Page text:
'My trans child went into hospital and never came home - now I'm demanding answers'
The parents of two children who died in hospital due to "observation failings" are demanding an independent investigation.
Sam Millers and Marc Thompson are parents from two different parts of the county who both lost their children after they received treatment at Prestwich Hospital.
Sam, from Old Trafford, lost her trans son Charlie, 17, in December 2020 after "observation failings" led to his suicide.
Meanwhile the death of Marc's son, Rowan, 18, who identified as non-binary, two months later still remains a mystery.
Their children make up two of three young people who have died while being admitted at Prestwich Hospital over the course of nine months, and are now demanding answers.
Speaking to the Manchester Evening News, Sam said: "Our aim is to get NHS England's attention to do an investigation into the deaths.
"The fact that there has been three deaths in nine months is not acceptable.
"I know they are separate deaths but collectively we think the same issue arises - observation failings. I feel if NHS England get involved they can find out the facts."
Former Manchester College student Charlie had a history of self harm and was under observation by hospital staff when he died.
In the run up to his death, he had been seen with ligatures around his neck three times.
He was then found alone and unresponsive, with a fourth ligature around his neck and died as a result of the injury five days later.
Sam claims she was told her son was being checked on by staff "every five minutes", but she says he should have never been left alone in the first place.
Sam revealed that Charlie was as young as four when he began identifying as a boy.
She said: "(Charlie) was about to start on a medical pathway, but they couldn't commence that due to his mental health.
"He was very supportive to other people with LBGT needs."
She added: "Charlie was about four or five when he began referring to himself as a boy.
"He was a tomboy during earlier childhood, then aged 11 he said he felt like a boy, and at 12 had his hair cut short and began living as a boy."
In February 2021, Rowan was also being observed every 15 minutes due to self harm concerns when he died.
He had been experiencing weight loss in the last weeks of his life, at one stage collapsing, and had been undergoing blood tests.
The day before he died, a sample indicated he had 'very low' levels of potassium.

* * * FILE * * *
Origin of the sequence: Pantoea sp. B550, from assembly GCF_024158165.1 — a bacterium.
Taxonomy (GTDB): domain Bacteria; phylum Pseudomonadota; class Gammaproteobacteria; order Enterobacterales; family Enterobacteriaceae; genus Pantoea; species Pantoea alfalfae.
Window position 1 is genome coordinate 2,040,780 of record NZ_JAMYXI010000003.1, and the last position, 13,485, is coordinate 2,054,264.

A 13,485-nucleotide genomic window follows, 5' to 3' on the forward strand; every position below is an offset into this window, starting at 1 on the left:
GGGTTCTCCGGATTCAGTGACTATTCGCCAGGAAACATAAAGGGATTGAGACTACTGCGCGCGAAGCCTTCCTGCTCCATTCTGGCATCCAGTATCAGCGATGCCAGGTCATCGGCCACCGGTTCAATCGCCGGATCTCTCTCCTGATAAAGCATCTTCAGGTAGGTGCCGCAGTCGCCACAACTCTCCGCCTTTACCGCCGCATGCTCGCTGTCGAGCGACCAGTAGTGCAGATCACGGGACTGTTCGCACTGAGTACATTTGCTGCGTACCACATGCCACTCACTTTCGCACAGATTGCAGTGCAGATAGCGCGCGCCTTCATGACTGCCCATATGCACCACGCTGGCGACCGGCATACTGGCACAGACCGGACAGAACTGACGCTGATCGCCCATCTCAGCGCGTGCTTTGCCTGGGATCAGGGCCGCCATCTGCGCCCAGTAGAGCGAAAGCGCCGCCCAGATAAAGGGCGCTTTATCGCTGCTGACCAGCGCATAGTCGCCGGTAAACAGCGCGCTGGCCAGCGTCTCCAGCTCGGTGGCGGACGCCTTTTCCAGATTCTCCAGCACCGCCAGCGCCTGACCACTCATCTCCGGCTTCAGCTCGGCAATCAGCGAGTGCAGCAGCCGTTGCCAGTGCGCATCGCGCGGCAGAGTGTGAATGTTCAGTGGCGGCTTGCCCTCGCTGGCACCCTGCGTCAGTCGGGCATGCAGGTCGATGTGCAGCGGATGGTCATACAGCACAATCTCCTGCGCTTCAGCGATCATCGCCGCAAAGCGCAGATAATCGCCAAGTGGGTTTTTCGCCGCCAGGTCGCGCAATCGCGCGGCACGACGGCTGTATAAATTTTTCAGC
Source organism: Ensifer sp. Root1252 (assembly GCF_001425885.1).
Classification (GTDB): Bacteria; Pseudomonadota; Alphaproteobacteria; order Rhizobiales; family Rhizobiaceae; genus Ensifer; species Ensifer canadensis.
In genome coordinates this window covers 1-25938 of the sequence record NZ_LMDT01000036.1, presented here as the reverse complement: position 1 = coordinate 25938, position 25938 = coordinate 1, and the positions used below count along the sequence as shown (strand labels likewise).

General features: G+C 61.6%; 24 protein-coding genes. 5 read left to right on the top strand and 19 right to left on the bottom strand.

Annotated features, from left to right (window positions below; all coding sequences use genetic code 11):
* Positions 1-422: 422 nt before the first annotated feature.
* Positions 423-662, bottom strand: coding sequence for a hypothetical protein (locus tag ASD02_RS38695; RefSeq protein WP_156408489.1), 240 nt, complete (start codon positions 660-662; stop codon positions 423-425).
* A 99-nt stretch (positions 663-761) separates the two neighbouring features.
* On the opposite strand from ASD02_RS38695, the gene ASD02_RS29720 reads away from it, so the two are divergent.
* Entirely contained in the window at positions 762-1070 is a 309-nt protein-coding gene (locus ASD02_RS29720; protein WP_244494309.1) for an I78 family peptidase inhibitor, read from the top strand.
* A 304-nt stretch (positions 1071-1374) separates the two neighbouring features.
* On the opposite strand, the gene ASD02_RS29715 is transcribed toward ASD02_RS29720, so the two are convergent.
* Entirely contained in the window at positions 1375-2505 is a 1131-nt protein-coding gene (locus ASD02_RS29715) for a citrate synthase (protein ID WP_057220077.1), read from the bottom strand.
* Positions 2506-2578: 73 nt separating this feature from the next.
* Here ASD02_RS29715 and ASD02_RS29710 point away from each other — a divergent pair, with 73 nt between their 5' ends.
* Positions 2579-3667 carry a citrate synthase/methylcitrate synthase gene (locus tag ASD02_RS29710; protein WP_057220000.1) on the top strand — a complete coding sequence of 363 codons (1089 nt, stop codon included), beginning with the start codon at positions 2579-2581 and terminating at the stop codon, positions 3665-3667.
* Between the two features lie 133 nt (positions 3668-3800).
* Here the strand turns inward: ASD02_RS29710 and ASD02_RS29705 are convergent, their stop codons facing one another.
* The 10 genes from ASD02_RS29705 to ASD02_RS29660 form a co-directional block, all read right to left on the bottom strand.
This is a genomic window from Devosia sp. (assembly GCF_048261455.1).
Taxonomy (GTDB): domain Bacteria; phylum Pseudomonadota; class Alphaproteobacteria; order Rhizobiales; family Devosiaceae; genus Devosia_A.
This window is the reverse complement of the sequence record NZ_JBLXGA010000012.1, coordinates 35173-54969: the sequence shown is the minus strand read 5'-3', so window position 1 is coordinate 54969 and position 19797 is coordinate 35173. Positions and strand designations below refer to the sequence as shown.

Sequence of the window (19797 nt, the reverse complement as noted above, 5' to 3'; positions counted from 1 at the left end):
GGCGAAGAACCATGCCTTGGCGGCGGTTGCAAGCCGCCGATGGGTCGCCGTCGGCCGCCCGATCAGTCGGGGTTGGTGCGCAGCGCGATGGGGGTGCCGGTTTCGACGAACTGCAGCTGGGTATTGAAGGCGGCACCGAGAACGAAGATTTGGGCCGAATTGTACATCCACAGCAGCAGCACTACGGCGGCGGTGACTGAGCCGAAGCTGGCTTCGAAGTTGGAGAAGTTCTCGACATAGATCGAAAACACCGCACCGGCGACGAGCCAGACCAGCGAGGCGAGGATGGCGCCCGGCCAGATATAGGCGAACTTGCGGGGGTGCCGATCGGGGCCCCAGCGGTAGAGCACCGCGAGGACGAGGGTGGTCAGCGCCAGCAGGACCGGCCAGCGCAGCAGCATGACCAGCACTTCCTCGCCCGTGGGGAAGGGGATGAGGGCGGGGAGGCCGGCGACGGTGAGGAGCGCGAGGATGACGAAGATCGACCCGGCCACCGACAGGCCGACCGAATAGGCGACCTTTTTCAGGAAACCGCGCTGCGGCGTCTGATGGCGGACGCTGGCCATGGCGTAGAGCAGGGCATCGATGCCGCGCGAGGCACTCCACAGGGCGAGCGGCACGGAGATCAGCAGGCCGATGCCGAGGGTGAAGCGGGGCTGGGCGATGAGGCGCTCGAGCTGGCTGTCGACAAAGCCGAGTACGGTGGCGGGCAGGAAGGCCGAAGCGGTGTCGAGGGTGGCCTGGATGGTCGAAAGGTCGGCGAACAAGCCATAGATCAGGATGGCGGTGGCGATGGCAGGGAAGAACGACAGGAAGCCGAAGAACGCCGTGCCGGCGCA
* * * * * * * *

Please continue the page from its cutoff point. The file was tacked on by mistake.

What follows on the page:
But the lab was unable to reach anyone at Prestwich Hospital to alert them, despite trying several times, and Rowan died the day after, with his cause of death still ascertained.
In a draft copy of a Serious Incident Review done by the Greater Manchester Mental Health NHS Foundation Trust, it found that staff did not follow policy in Rowan's case and the blood results were not communicated.
The report seen by the M.E.N said: "Staff...did not follow Trust policy regarding observations" and "the abnormal blood results were not communicated to the Unit due to a range of issues",
In June last year, Ania Sohail, 21, became the third young person to die when she fell ill and drowsy during dinner, before saying she had taken a large amount of medication.
The opening of an inquest in July heard it is not yet known how she got that medication.
She was also at risk of self-harm, and was on a routine of five-minute observations.
Rowan's dad, Marc, from Hampshire, said: "When you have three deaths that are so similar in a short space of time you have to start looking at the strategic management of the unit.
"That is not effectively being done by the Trust, and that's where we need NHS England.
"We know that the issues with staffing problems at Prestwich were there prior to Covid taking place.
"We have documented evidence in Rowan's Serious Incident Review that he was unable to attend college which is less than 100 yards from the ward because they didn't have a staff member to escort him to his classroom.
"This is about management, a lack of staffing a strategic vision from the middle and higher management of an NHS Trust.
"We believe they need to be held accountable for their decisions and lack of staffing, because we believe that has in part caused the death of my child, the death of a second child, and a third.
"How many deaths does it need for them to pull their finger out, say we need to sort our staffing levels out, because these are national centres?
"They are taking patients from around the country because they are a vital service.
"If you haven't got the staff you can't take the patients in because you can't deliver the quality of care that is needed.
"In that aspect we believe that Greater Manchester Mental Health NHS Trust have failed.
" I am quite happy to wait three or four year after his death to let NHS England get to the root of the problem.
"Rowan's and Charlie's deaths are symptoms of a bigger problem. If we don't deal with the bigger problem how many more children are going to die?"